Trailer Trash – Lone Ranger Not Fade Away
You know the drill by now; trailers and thoughts on and from the two films in the title to follow after the jump.
The Pirates of the Caribbean films are something that people either love or hate (and based on the Box office numbers it would seem that there are more of the former) but personally I’m a little torn. The first film was a rollicking ride, capturing exactly the spirit of the literal ride that it was based on but from there the series got too bloated by its success, too serious and too focused on one of its stars. I don’t hate the second and third films like many do, but I was dissappointed by them.
So while I was initially rather excited when I heard that the project that the pair would work on next was to be The Lone Ranger: it seemed a nice fit for Depp and Bruckheimer, the former would be relegated to a more minor role and the latter would have a smaller story and production to handle. Then they actually started filming and straight away reports started coming out about budgets bursting, temper tantrums and a general loss of control; so I lowered my hopes. Now comes the first trailer and instead of confirming one way or the other how the film will be it has simply torn me further, check it out to see why:
Now for one it looks great; the grounded but grand spectacle of the action combined with the very interesting narration had me hooked right in. This is exactly the kind of movie that I wanted Bruckheimer to be making; massive yes, but also more than that and more importantly in an area that was new. I don’t know what the story is, who the characters are or why this is a movie but I know where I want to be come opening day.
Then comes the latter half of the trailer which zooms in a little on these elements: we are given some story as the narration is now Depp’s to handle and we see the characters, though Arnie Hammer – the title character – is relegated to fickle flashes of footage while Depp is given deeper footing, the pomp and bombast grows and we finish up on a shot of Depp’s Tonto in an oh-so-hilariously awkward action scene and *sigh* the card at the end, the one that says The Lone Ranger consists entirely of Depp’s made-up eyes.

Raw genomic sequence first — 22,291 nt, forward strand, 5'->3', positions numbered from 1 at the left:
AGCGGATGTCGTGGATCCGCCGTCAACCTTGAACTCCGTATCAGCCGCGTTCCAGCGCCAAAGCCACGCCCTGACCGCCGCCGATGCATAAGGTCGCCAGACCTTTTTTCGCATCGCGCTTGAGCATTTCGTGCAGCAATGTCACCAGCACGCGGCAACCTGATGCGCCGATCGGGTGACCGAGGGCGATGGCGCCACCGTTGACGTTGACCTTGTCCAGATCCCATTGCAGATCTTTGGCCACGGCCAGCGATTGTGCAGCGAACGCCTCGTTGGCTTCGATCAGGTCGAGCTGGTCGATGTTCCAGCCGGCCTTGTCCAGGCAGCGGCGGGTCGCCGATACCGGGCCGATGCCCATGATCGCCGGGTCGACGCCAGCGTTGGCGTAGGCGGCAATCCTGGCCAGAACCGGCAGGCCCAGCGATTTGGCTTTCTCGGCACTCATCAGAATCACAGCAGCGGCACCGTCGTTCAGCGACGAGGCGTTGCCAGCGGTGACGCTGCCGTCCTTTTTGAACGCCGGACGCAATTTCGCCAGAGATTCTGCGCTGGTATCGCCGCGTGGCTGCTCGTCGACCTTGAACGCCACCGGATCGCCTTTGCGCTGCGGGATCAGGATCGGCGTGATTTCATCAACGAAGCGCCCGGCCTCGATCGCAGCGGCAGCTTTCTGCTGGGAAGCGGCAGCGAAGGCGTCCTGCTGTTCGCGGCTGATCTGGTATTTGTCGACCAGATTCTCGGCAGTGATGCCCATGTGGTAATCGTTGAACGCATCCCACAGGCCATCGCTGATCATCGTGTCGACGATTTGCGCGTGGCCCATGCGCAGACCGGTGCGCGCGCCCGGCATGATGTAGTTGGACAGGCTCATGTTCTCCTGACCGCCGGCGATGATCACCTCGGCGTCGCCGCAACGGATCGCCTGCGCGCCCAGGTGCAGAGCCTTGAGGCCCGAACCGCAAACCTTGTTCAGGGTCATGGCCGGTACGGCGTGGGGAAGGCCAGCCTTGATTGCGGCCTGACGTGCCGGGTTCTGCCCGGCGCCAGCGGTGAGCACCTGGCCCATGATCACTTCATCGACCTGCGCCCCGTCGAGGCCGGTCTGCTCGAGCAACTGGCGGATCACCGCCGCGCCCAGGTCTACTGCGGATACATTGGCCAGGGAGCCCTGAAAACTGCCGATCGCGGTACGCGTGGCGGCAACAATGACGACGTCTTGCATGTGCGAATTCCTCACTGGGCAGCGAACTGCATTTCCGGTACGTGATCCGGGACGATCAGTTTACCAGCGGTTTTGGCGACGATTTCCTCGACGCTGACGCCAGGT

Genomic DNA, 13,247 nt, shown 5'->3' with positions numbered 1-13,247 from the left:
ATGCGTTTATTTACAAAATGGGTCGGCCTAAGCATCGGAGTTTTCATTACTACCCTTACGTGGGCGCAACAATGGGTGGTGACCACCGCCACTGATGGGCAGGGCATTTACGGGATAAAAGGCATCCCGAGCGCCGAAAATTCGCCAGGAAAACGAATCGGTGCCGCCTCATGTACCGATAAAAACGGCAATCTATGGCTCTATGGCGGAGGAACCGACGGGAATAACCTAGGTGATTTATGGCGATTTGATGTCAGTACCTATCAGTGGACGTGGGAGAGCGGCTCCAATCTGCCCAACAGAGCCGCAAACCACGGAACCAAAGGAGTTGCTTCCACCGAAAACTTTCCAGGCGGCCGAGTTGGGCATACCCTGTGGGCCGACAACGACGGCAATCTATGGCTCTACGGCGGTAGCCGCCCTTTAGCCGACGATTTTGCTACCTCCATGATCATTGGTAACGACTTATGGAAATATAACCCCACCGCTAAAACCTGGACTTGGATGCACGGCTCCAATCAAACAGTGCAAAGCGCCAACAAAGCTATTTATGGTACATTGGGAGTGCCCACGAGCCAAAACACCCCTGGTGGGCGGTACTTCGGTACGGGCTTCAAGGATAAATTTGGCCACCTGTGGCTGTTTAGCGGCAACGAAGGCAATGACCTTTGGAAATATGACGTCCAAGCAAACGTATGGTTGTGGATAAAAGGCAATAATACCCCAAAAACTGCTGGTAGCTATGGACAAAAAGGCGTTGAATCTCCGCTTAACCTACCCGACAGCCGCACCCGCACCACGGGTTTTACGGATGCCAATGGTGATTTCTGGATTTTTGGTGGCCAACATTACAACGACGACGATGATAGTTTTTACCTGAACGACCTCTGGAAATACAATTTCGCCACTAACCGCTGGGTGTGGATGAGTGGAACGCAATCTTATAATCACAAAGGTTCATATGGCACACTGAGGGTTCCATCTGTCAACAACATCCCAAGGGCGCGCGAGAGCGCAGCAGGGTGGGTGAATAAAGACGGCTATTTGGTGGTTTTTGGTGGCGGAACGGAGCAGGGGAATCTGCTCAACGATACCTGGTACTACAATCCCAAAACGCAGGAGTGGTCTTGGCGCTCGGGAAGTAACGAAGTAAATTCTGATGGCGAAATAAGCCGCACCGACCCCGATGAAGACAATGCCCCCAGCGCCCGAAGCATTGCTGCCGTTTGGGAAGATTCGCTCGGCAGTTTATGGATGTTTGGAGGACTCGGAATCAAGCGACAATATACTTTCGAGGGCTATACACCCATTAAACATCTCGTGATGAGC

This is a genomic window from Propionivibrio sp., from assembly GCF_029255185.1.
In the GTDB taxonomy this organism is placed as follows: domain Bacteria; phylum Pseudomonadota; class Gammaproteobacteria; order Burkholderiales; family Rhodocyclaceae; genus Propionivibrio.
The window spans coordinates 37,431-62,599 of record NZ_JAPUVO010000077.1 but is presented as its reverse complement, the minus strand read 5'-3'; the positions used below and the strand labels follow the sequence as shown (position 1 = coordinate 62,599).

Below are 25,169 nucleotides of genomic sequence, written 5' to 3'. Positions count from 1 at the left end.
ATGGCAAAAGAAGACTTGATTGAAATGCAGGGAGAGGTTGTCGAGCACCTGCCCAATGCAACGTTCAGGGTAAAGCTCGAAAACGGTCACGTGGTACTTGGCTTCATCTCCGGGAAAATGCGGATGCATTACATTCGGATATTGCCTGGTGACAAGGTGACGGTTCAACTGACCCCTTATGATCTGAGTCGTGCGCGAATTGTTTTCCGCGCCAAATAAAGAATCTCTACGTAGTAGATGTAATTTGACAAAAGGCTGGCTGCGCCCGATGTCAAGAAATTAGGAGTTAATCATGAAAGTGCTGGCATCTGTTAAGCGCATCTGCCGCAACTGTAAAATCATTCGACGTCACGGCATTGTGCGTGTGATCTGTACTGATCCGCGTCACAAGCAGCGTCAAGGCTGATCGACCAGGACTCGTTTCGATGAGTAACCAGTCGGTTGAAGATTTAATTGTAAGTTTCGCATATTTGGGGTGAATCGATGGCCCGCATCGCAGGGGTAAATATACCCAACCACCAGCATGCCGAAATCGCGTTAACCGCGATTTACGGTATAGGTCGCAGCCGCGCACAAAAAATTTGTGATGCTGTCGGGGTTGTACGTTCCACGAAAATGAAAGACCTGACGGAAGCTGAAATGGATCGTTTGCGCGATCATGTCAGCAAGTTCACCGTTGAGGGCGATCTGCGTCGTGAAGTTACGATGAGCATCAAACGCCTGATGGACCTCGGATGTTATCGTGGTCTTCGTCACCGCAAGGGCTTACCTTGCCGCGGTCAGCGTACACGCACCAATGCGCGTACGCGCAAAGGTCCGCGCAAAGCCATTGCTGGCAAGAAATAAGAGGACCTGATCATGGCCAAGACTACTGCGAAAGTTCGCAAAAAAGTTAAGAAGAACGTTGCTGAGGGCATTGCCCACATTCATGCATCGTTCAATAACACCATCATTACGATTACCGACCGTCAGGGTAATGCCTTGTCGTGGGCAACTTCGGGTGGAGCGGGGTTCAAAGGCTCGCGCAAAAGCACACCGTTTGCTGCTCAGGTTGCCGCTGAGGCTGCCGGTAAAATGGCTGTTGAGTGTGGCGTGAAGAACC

It doesn’t take a trilogy, in the space of a ninety second trailer this film has progressed fully along the Pirates journey. I hope that this is jsut for the sake of marketing, that the film itself may be different or at least better at this blockbuster fare but now more than ever I just want to see that film from the start. Am I over-reacting, as overly obsessed with Depp as the fangirls and what did you think of the trailer?
Now for something completely different to a Monty Python sketch, David Chase’s feature debut Not Fade Away. Chase, of course, made his name with The Soprano‘s , a show that – I don’t think it’s crazy to say – has had something of a cultural impact on the entertainment of this millennium. When that show infamously faded away to black all those years ago he stepped away from the scene and hasn’t been seen since, so his return here is a major moment; the film that he looks to have made though is not a major one, it’s not likely to change cinema or even make it into Oscar contention. It’s a small, subdued two minutes that we are given here but I for one loved every second of it. Have a look:
The Soprano‘s is mistakenly thought of as a show about mobsters, as Goodfellas or The Godfather stretched out to series length, but the truth is that the show was so much stranger and slighter than that. Yes there were hits and murders but they were all as quick as they were rare, the real core of the show domestic issues and marital conflicts; it was then about the family that most of us are more familiar with.
Not Fade Away seems to stick to that theme, showing Tony Soprano himself, Mr. James Gandolfini, fighting with his firstborn about how to live in late sixties America. The son and his friends hear the Stones, grow out their Blonde on Blonde Dylan-like locks and try to head into the East Village to make a name for themselves. Likethe work of his Protege Matt Weiner then this seems to be a tale of passing generations, one about receding tides and the new waves that replace them only the focus here is on the Turks, the tone though is much the same. The film seems to be all about the feel of the era, specifically the feel of the music and not cutting away from that backing track suggests this brilliantly.
I’ve been looking forward to this one for years now and I hope to hear that it delivers. Wonder how he will end it?